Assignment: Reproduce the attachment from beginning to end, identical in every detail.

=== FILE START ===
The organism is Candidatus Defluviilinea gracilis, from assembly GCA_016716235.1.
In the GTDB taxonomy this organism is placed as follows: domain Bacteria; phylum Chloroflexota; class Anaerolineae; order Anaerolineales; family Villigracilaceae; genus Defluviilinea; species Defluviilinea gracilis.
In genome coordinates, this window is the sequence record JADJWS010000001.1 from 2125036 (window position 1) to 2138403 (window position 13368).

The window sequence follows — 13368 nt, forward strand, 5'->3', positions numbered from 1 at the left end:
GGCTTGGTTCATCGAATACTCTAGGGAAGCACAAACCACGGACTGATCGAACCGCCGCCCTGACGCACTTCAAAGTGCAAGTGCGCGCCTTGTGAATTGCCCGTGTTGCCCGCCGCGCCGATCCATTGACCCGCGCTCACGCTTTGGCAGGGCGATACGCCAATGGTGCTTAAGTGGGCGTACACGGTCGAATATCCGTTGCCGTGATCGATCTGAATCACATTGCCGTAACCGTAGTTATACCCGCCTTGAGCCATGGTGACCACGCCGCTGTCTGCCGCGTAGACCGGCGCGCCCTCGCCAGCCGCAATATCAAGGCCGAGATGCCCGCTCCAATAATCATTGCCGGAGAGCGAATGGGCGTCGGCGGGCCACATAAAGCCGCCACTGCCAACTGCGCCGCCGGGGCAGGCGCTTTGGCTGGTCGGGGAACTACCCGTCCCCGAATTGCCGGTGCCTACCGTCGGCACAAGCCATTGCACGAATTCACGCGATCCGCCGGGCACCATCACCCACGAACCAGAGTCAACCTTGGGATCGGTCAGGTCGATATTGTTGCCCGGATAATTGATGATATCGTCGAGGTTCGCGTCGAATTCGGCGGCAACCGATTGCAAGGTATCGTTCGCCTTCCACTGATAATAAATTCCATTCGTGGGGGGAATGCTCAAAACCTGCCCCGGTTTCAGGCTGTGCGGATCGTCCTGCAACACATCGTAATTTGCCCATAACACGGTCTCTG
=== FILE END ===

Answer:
The organism is Candidatus Defluviilinea gracilis, from assembly GCA_016716235.1.
In the GTDB taxonomy this organism is placed as follows: domain Bacteria; phylum Chloroflexota; class Anaerolineae; order Anaerolineales; family Villigracilaceae; genus Defluviilinea; species Defluviilinea gracilis.
In genome coordinates, this window is the sequence record JADJWS010000001.1 from 2125036 (window position 1) to 2138403 (window position 13368).

The window sequence follows — 13368 nt, forward strand, 5'->3', positions numbered from 1 at the left end:
GGCTTGGTTCATCGAATACTCTAGGGAAGCACAAACCACGGACTGATCGAACCGCCGCCCTGACGCACTTCAAAGTGCAAGTGCGCGCCTTGTGAATTGCCCGTGTTGCCCGCCGCGCCGATCCATTGACCCGCGCTCACGCTTTGGCAGGGCGATACGCCAATGGTGCTTAAGTGGGCGTACACGGTCGAATATCCGTTGCCGTGATCGATCTGAATCACATTGCCGTAACCGTAGTTATACCCGCCTTGAGCCATGGTGACCACGCCGCTGTCTGCCGCGTAGACCGGCGCGCCCTCGCCAGCCGCAATATCAAGGCCGAGATGCCCGCTCCAATAATCATTGCCGGAGAGCGAATGGGCGTCGGCGGGCCACATAAAGCCGCCACTGCCAACTGCGCCGCCGGGGCAGGCGCTTTGGCTGGTCGGGGAACTACCCGTCCCCGAATTGCCGGTGCCTACCGTCGGCACAAGCCATTGCACGAATTCACGCGATCCGCCGGGCACCATCACCCACGAACCAGAGTCAACCTTGGGATCGGTCAGGTCGATATTGTTGCCCGGATAATTGATGATATCGTCGAGGTTCGCGTCGAATTCGGCGGCAACCGATTGCAAGGTATCGTTCGCCTTCCACTGATAATAAATTCCATTCGTGGGGGGAATGCTCAAAACCTGCCCCGGTTTCAGGCTGTGCGGATCGTCCTGCAACACATCGTAATTTGCCCATAACACGGTCTCTG